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The Medieval Deathbed: Famous Last Words


Quotes from the medieval period, including the last words of individuals, provide us with glimpses into the thoughts, beliefs, and experiences of people from that period.

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These quotes, although brief, can reveal their fears, hopes, religious convictions, and even their sense of humour.

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While some may seem strange or cryptic to us today, they held profound meaning for the individuals who uttered them.

“Shoot, you devil! Shoot, in the devil’s name! Shoot, or it will be worse for you!”

William
William II of England. He was killed whilst hunting.

The last words of William II, King of England, illustrate the unpredictability of life and the suddenness of death aged 43. He was reportedly shot by an arrow by one of his own men. His exclamation while hunting reflects his urgency and desire for action, not knowing that the arrow would ultimately prove fatal.

“Fie on the life of this world! Do not speak to me more about it.”

Similarly, Margaret of Scotland’s final words express her resignation and disappointment in her failed marriage, highlighting the personal struggles and desires of medieval royalty. She was only 20 when she died.

“I am dying. I commend you to God. I can no longer be with you. I cannot defend myself against death.”

William
Sir William Marshal was a great and fearless knight. Though he couldn’t fight death. (Photo Rosemary Watson)

In the case of William Marshal, a renowned English knight, his dying words convey a sense of vulnerability and acceptance of mortality. Despite his fame and prowess on the battlefield, he acknowledges that he cannot defend himself against death, emphasising the universal human experience of facing our own mortality.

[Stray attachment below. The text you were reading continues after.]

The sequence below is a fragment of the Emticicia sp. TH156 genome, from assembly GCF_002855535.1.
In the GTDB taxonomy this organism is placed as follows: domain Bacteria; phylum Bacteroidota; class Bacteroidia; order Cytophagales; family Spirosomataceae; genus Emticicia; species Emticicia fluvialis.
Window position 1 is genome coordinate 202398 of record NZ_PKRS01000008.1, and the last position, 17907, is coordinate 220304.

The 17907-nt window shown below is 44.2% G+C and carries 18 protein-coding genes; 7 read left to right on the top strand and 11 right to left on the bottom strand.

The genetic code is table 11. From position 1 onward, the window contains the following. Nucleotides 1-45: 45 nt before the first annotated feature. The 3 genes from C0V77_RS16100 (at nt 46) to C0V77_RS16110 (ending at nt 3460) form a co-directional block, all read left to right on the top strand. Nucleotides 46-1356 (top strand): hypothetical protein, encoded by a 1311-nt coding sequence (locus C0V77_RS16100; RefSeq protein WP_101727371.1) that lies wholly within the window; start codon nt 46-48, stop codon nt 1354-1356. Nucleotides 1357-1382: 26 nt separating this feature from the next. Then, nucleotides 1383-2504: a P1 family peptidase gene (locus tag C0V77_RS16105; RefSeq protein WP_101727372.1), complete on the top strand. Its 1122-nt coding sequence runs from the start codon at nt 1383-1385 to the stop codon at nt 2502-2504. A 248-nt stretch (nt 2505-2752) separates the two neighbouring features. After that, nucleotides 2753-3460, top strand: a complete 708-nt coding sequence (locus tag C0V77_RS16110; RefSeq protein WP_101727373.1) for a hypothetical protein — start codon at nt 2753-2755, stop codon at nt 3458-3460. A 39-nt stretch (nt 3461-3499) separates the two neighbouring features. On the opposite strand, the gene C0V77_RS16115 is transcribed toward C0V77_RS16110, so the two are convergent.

“If it is God’s will, nothing can be more pleasant to me than death.”

The quote attributed to Lorenzo de Medici shows his attitude towards death. It would seem Lorenzo finds solace in the idea that death is in God’s hands and can be a pleasant experience if it is God’s will.

“One of the miseries of princes is to have flatterers even around their deathbed.”

Pope
Pope Pius II muttered his last words in 1464.

Pope Pius II reflected on the challenges faced by rulers, even in their final moments, as they are surrounded by flatterers and sycophants. He died of fever aged 58.

“So there is no Christian who wishes to free me from this life?”

The poignant last words of Constantine XI Palaeologus, the last Byzantine emperor, echo the desperation and sorrow of a leader witnessing the fall of his empire. It reflects the tragic events surrounding the Ottoman Turks’ conquest of Constantinople and the end of the Byzantine Empire.

And I Quote

These quotes from the medieval period endure as testament to the human experiences and emotions that transcend time.

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While they may seem distant and unfamiliar to us, they offer valuable glimpses into the thoughts and perspectives of individuals who lived in a vastly different era.

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They remind us that the hopes, fears, and dreams of our predecessors were not so different from our own, bridging the gap between the medieval world and our modern understanding of the human condition.

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